To date, seeds for the new pigeonpea hybrid have been planted on some 5,000 hectares (12,500 acres), but Dr. Saxena predicts that the hybrid will be widely planted in the next few years as the low cost seed becomes more readily available.
“Because India has many private seed companies, we went through the private sector for production and marketing,” explains Dr Saxena. “That’s how we distribute the new seeds quickly.”
Plants and seeds developed by ICRISAT are not patented and remain in the public domain for use by public and private institutions.
The new hybrid technology has generated interest from a number of other countries, including Myanmar, Brazil, the Philippines and China.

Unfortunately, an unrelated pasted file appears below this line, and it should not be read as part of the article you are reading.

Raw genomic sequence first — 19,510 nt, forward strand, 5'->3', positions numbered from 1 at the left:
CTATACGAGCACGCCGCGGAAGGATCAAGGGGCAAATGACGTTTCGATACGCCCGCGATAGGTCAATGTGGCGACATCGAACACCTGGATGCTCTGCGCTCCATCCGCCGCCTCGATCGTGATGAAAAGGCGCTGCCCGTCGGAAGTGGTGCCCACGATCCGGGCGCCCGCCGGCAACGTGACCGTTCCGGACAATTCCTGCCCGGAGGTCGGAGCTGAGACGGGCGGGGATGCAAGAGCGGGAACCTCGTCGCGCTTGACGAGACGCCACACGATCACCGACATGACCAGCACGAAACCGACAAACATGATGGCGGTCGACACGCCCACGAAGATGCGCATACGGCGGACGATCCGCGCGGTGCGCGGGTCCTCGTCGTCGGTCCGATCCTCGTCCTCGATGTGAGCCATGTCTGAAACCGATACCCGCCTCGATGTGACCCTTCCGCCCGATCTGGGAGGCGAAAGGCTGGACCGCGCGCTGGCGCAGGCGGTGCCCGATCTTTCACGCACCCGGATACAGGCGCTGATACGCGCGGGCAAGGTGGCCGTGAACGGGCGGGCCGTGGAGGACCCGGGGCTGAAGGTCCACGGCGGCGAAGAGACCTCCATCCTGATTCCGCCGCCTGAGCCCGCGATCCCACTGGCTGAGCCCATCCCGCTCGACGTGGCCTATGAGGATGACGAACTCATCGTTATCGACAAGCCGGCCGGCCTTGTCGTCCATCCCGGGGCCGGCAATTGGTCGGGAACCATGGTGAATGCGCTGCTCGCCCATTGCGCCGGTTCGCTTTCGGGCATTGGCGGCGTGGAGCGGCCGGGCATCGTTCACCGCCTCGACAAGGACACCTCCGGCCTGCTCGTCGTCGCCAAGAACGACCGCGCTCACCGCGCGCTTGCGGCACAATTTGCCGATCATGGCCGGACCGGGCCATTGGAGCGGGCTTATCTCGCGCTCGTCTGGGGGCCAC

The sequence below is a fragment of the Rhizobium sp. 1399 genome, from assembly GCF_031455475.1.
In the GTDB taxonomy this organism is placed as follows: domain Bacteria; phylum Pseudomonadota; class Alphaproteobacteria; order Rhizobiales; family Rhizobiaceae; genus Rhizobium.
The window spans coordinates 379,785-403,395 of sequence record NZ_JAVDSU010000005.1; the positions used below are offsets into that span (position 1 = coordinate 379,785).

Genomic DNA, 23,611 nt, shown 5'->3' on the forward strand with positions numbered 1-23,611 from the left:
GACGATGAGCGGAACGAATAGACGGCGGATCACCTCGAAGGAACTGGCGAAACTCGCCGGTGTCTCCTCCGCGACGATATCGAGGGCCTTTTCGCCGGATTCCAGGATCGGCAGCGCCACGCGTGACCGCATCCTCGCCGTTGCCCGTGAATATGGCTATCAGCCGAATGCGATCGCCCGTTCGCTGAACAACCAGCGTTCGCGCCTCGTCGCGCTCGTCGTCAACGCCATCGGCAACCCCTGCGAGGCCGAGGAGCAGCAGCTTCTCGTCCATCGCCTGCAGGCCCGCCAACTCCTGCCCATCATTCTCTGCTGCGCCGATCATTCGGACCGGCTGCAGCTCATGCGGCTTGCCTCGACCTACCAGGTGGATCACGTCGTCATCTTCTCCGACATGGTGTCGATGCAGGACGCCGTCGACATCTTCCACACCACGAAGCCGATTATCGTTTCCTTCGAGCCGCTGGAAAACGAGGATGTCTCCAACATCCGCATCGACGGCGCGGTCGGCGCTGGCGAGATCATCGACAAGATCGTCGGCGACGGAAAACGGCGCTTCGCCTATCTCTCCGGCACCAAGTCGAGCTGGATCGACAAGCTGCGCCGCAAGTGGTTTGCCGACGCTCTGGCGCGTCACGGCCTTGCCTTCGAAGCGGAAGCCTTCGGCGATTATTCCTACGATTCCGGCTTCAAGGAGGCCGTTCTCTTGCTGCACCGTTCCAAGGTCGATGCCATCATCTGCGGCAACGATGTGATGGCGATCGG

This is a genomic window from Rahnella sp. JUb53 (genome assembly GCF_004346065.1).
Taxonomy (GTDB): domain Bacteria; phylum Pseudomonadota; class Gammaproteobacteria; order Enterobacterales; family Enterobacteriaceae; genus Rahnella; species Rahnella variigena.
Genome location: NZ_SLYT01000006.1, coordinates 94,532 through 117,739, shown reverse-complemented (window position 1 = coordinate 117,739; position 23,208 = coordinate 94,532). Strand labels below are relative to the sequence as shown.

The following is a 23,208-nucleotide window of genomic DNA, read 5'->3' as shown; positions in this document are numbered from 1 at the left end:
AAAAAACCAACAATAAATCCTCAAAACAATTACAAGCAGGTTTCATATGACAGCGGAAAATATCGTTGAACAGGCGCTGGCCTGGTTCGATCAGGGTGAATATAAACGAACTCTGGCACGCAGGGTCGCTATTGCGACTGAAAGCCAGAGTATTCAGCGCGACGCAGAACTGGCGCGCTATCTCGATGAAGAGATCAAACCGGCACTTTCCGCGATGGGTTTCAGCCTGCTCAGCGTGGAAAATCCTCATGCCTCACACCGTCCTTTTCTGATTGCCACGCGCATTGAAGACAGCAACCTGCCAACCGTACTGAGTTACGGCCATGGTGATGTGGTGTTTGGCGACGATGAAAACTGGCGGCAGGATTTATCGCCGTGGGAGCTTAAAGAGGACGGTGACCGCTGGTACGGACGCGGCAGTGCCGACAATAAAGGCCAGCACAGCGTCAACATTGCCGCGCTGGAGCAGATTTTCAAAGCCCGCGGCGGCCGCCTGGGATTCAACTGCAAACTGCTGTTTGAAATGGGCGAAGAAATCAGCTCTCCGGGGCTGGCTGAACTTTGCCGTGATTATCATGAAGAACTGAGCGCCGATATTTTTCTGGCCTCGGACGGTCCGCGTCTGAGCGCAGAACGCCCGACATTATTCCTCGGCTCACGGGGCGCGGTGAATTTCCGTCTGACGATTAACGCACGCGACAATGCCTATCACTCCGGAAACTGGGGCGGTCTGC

In southern China, pigeonpea hybrids, because they have strong root systems, will be useful to preventing soil erosion, a huge problem in the hilly areas.
Although the new Pushkal hybrid has received the most attention, three new hybrid varieties developed at ICRISAT are under final testing.
A different approach for Africa
ICRISAT researchers have taken a different approach on African pigeonpeas which were until recently not carefully studied. Most of the research had been done in India, where small brown, quick-cooking beans are preferred; in Africa, the preferred pigeonpeas are white, larger and the whole seeds are cooked.
“Indian pigeonpea hybrids don’t adapt well to conditions in Africa, where altitude, climate, soil condition and rainfall are quite different,” says Dr Said Silim, ICRISAT’s regional director for eastern and southern Africa.